2015, the year that was

We at The Jerusalem Post have a duty to document humanity at its best and worst.

2015: The year that was (photo credit: JPOST STAFF)
2015: The year that was
(photo credit: JPOST STAFF)
See all of the items from the Jpost's special year-end supplement
The Jerusalem Post’ stop 5 stories of 2015
Netanyahu’s 2015: A whirlwind of wins and losses
No war in 2015, but still a myriad of challenges for Israel
Time to move on
Israel, the US and Iran: An unstoppable train bound for a crash
Picking next US President: A show in two acts
The Jewish vote at a turning point?
Anti-Semitism in 2015: Old worries, new worries
A world against ISIS
The biggest tech trends of 2015
A behind-the-scenes glimpse of Jpost.com
Editor's Note:
Between acts of genocide perpetuated against the Yazidi people in Iraq, stabbings and shootings here in Israel and the murder of innocent civilians in Europe, terrorism was a truly global phenomenon in 2015.
But even in the midst of such grisly events, there’s a silver lining of hope. For every act of terrorism there are the first responders on the scene, protest marches of solidarity with the victims and evidence of human resilience.
We at The Jerusalem Post have a duty to document humanity at its best and worst.
In 2015, our correspondents traveled the globe to report on the most pivotal stories of the year. When Prime Minister Benjamin Netanyahu flew to Washington in an effort to persuade Congress to vote against the Iranian nuclear deal – and engaged in a virtual standoff with US President Barack Obama – our diplomatic correspondent, Herb Keinon, was there to help us make sense of it all. And when that historic deal was signed last July, our DC bureau chief Michael Wilner was on hand to report the latest.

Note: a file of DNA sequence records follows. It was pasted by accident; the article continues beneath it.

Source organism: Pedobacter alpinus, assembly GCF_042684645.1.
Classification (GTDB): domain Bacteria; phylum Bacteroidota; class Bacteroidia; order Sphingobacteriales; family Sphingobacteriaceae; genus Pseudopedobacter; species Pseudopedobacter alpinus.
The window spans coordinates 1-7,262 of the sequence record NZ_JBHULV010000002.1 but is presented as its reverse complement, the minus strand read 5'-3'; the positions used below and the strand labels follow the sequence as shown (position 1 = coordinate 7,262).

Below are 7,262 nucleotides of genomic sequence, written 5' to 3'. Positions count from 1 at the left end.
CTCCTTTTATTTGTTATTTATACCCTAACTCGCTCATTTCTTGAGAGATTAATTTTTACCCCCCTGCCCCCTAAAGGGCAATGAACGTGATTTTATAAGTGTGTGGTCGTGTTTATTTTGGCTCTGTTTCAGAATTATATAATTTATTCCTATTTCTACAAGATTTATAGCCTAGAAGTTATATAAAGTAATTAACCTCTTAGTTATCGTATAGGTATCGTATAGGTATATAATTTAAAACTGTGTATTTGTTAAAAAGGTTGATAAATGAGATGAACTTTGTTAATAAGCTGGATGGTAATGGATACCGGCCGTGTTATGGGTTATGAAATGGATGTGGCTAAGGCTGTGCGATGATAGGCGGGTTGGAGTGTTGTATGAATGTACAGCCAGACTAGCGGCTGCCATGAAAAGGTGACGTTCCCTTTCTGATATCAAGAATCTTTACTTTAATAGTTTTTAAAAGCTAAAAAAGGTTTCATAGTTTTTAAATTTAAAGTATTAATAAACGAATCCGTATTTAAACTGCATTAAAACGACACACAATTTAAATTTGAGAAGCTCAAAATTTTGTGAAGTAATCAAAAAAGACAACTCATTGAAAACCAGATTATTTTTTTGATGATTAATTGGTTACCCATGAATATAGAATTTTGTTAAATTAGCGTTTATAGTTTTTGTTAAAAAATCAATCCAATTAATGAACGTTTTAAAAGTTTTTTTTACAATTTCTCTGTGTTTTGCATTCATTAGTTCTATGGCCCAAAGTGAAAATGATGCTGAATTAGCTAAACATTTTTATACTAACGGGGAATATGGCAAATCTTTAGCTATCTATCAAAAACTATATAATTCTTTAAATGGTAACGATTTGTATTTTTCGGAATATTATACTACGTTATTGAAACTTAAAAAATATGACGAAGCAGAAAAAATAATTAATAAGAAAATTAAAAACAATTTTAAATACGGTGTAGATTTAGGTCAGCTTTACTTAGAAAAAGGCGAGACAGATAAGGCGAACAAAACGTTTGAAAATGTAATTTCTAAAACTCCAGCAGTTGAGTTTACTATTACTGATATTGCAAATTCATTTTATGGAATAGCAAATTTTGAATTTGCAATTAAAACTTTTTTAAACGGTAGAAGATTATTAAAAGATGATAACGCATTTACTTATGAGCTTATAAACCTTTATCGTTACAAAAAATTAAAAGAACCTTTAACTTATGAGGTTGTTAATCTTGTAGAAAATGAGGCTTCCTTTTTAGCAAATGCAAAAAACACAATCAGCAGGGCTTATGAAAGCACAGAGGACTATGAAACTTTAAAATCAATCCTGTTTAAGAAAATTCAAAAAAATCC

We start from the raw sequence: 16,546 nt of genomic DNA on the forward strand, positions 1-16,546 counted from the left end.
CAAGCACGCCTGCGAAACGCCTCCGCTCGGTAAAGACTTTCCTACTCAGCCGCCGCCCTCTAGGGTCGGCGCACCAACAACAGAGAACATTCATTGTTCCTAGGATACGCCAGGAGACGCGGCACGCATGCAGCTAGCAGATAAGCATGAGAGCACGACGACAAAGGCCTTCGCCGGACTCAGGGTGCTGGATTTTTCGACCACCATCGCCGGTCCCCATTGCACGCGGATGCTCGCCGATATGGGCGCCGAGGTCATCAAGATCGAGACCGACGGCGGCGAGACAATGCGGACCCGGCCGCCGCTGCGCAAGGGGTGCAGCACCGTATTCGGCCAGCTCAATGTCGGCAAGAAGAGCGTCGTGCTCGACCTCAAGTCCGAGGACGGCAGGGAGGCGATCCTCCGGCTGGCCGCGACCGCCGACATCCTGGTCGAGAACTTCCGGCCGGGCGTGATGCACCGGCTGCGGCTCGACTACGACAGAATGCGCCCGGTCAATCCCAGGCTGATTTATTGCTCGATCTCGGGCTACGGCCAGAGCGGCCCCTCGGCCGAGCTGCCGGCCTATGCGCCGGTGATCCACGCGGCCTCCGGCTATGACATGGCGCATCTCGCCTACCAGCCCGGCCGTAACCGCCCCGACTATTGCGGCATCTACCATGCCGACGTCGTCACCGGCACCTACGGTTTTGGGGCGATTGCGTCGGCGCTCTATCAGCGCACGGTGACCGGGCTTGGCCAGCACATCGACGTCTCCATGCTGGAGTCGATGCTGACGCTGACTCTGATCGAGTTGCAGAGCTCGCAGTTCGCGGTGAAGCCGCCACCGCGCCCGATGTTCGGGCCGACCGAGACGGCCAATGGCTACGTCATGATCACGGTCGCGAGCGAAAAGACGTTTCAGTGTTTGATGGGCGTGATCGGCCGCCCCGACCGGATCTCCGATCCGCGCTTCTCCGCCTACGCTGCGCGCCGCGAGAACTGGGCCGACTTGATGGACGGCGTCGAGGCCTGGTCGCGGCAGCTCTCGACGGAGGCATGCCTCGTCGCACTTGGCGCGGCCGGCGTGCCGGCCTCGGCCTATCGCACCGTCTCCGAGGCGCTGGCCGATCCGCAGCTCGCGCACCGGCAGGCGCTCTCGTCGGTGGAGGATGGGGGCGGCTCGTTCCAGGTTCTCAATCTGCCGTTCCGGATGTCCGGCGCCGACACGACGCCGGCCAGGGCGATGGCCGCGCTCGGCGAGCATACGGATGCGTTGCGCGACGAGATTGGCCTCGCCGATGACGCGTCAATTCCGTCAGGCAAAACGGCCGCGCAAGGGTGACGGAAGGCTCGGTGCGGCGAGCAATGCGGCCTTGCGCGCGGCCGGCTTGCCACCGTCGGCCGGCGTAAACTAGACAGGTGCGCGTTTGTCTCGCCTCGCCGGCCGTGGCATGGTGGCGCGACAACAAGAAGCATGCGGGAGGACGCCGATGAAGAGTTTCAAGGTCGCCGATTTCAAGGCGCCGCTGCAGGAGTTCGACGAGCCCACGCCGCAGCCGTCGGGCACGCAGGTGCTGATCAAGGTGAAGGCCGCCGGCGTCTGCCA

Op-Ed editor Seth J. Frantzman traveled (twice!) to Kurdistan to report on the valiant efforts for an autonomous state, while the region around it plunged into a violent abyss.
Sometimes the news comes right to our doorstep, when this year several stabbing attacks occurred within minutes of our Jerusalem offices. For this magazine, our national security reporter, Ben Hartman, interviewed outgoing deputy police commissioner Bentzi Sau to shed some light on the security implications of these indiscriminate and terrifying acts of violence that have plagued the entire country since Rosh Hashana.
Naturally, it’s difficult to achieve a sense of harmony in a workplace when it is our job to cover chaos. We think, though, that this retrospective in which we reflect on the year’s biggest stories – and how they will shape 2016 – highlights that we’ve somehow all managed to band together to over the obstacles.
Magazine editor, Laura Kelly, has penned an impressive piece explaining how we managed to do this from the Magazine’s perspective and our outgoing website manager, Nati Gabbay, has shed light on the difficulties inherent in covering the news in the fast-paced Internet dominant age we’re currently in. 2015 was tumultuous, nasty and unpredictable.
Will 2016 bring better news? I certainly hope so.
I can say with confidence, however, that while ev erything else is up for grabs, The Jerusalem Post team will continue to work tirelessly, with professionalism and grace, to provide the best coverage we can.